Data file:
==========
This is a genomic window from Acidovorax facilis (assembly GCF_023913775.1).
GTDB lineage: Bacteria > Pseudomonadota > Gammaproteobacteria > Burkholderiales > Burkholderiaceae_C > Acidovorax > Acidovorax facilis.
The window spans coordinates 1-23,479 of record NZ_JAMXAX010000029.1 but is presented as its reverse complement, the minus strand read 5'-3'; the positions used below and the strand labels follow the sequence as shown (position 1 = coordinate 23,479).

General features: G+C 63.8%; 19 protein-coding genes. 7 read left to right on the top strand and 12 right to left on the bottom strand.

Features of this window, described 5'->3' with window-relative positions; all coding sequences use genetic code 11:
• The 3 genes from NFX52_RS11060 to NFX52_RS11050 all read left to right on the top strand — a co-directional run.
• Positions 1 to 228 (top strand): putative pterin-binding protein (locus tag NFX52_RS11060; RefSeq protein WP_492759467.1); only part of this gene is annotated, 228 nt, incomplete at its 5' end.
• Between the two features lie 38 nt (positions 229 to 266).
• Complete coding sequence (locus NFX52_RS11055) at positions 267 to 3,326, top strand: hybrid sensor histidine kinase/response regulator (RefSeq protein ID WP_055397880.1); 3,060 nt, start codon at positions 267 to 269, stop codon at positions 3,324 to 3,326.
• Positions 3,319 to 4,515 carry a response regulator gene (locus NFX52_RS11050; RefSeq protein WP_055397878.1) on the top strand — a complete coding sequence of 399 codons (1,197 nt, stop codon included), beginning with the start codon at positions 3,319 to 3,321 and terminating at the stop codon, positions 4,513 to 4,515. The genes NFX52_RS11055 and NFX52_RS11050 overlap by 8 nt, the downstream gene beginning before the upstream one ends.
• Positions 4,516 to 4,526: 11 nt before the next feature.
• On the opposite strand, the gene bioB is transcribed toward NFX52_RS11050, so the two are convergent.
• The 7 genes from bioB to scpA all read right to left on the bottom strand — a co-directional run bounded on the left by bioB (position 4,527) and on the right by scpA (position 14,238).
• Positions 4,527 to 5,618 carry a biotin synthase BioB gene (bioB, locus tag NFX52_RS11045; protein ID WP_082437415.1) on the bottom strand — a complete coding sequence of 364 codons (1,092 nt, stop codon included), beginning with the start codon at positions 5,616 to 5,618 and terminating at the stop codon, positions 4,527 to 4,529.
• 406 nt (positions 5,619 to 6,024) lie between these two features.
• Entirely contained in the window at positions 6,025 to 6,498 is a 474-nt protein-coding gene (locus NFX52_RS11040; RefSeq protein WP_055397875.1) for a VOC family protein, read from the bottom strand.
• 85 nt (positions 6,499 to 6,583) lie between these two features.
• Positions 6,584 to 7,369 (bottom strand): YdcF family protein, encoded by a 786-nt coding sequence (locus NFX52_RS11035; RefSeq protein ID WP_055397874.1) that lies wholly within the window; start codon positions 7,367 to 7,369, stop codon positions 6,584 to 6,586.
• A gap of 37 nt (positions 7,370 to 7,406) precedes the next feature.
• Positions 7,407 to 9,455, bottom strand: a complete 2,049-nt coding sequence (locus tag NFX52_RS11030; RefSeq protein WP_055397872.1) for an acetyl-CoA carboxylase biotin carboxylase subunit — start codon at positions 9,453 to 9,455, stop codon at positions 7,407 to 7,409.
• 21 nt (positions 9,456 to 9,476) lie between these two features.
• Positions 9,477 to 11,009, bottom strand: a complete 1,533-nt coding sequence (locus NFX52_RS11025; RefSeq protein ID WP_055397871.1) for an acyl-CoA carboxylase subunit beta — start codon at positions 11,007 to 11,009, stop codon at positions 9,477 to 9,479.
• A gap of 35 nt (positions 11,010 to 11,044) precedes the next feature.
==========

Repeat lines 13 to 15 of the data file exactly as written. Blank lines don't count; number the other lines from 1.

• The 7 genes from bioB to scpA all read right to left on the bottom strand — a co-directional run bounded on the left by bioB (position 4,527) and on the right by scpA (position 14,238).
• Positions 4,527 to 5,618 carry a biotin synthase BioB gene (bioB, locus tag NFX52_RS11045; protein ID WP_082437415.1) on the bottom strand — a complete coding sequence of 364 codons (1,092 nt, stop codon included), beginning with the start codon at positions 5,616 to 5,618 and terminating at the stop codon, positions 4,527 to 4,529.
• 406 nt (positions 5,619 to 6,024) lie between these two features.